Antarctic volcanic eruption linked to the onset of the most rapid global climate change during the end of the last ice age

Cold and dry glacial-state climate conditions persisted in the Southern Hemisphere until approximately 17.7 ka, when paleoclimate records show a largely unexplained sharp, nearly synchronous acceleration in deglaciation. Detailed measurements in Antarctic ice cores document exactly at that time a unique, ∼192-y series of massive halogen-rich volcanic eruptions geochemically attributed to Mount Takahe in West... Continue Reading →

Evidence of a plume on Europa from Galileo magnetic and plasma wave signatures

The icy surface of Jupiter’s moon, Europa, is thought to lie on top of a global ocean. Signatures in some Hubble Space Telescope images have been associated with putative water plumes rising above Europa’s surface, providing support for the ocean theory. However, all telescopic detections reported were made at the limit of sensitivity of the... Continue Reading →

Hurricane Harvey links to ocean heat content and climate change adaptation

While hurricanes occur naturally, human‐caused climate change is supercharging them and exacerbating the risk of major damage. Here, using ocean and atmosphere observations, we demonstrate links between increased upper ocean heat content due to global warming with the extreme rainfalls from recent hurricanes. Hurricane Harvey provides an excellent case study as it was isolated in... Continue Reading →

Meridional overturning circulation conveys fast acidification to the deep Atlantic Ocean posing a severe threat to cold-water coral habitats.

Increasing atmospheric carbon dioxide concentrations are increasing the acidity of the oceans and reducing carbonate-ion concentrations, making it difficult for corals to maintain their calcium carbonate skeletons. This paper reports a roughly 40 per cent reduction in the transport of carbonate ions to the deep North Atlantic ocean since preindustrial times, with implications for cold-water... Continue Reading →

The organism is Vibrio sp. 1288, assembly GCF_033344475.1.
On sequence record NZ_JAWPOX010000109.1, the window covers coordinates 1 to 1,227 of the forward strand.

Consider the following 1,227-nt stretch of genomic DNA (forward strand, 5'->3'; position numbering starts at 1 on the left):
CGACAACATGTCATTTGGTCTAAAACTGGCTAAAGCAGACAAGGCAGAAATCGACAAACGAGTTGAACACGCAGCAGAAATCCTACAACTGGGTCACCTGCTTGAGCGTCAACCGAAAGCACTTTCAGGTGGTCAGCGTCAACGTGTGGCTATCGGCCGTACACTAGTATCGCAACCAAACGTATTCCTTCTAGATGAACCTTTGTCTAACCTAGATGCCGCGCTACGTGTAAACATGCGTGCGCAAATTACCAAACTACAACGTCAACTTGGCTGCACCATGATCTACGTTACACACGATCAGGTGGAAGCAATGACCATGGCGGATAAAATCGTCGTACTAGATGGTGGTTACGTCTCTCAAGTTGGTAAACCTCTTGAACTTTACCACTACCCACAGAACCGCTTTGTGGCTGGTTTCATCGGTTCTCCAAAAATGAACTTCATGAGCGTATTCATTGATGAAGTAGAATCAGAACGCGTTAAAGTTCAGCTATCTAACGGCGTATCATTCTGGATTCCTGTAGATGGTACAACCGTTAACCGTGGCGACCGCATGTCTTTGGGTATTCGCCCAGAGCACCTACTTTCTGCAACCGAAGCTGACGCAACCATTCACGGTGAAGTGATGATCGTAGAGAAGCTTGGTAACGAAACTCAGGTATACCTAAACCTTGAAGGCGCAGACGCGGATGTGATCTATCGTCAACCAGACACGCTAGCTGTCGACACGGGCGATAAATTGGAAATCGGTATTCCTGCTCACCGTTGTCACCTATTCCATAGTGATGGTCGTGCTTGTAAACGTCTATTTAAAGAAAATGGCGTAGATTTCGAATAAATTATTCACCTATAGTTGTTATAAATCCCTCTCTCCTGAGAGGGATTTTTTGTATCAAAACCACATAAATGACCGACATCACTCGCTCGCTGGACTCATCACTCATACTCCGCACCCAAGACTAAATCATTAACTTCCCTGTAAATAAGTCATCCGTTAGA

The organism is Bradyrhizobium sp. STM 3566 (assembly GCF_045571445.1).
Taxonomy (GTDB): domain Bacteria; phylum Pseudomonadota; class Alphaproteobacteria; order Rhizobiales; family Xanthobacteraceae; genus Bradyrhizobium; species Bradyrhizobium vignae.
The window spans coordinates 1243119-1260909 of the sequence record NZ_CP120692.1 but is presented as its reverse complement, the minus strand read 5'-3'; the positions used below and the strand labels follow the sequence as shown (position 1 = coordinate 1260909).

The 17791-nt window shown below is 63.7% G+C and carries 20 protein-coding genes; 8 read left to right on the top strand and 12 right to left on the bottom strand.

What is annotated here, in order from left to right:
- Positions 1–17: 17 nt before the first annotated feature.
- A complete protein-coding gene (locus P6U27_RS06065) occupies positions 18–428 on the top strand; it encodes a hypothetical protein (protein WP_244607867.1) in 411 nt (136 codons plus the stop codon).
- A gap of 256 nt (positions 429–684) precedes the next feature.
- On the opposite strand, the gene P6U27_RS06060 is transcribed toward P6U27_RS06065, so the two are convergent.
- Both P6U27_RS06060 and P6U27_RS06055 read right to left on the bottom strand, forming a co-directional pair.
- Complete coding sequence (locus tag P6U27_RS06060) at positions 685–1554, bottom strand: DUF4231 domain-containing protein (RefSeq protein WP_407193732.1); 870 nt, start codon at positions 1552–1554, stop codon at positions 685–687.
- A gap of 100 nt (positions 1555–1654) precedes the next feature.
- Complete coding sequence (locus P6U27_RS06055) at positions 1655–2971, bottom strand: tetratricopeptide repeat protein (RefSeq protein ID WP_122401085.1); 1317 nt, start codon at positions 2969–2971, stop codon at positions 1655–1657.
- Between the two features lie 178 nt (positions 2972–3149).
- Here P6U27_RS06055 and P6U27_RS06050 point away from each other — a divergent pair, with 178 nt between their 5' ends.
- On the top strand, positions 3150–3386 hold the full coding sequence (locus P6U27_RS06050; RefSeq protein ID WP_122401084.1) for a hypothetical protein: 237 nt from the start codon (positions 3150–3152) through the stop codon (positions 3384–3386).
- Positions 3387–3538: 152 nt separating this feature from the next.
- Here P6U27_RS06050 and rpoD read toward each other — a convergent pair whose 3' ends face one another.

Ocean dynamics plays a key role in driving the Atlantic Multidecadal Oscillation (AMO)

The recently proposed atmosphere-forced thermodynamics mechanism of the AMO challenged the well-known ocean dynamics mechanism, and thus it is important to identify a key feature associated with the AMO that can be used to distinguish between the two mechanisms. In this study, the spatial structure of AMO is analyzed and compared between the observations and... Continue Reading →

Northward shift of the East Asian summer monsoon enhances US summer rainfall variability

The strength of the dominant variability of contiguous United States (CONUS) summer rainfall during 1960–2013 experiences an interdecadal change in the early 1990s. Before the early 1990s, the variation in CONUS summer rainfall is relatively small in amplitude (standard deviation: 0.64  mm per day), whereas after it amplifies remarkably, with its standard deviation (1.31  mm... Continue Reading →

The boundary that separates the humid East US from the semi-arid West is shifting eastward

The 100th meridian bisects the Great Plains of the United States and effectively divides the continent into more arid western and less arid eastern halves and is well expressed in terms of vegetation, land hydrology, crops, and the farm economy. Here, it is considered how this arid–humid divide will change in intensity and location during... Continue Reading →

Net retreat of Antarctic glacier grounding lines

Grounding lines are a key indicator of ice-sheet instability, because changes in their position reflect imbalance with the surrounding ocean and affect the flow of inland ice. Although the grounding lines of several Antarctic glaciers have retreated rapidly due to ocean-driven melting, records are too scarce to assess the scale of the imbalance. Here, we... Continue Reading →

Is AMOC slowing down?

A recent article appeared in Nature  suggested that the AMOC has been very weak during the past 150 years since the end of the Little Ice Age (LIA) , and that enhanced freshwater fluxes from the Arctic and Nordic seas towards the end of the LIA weakened Labrador Sea convection and thus the AMOC. They... Continue Reading →

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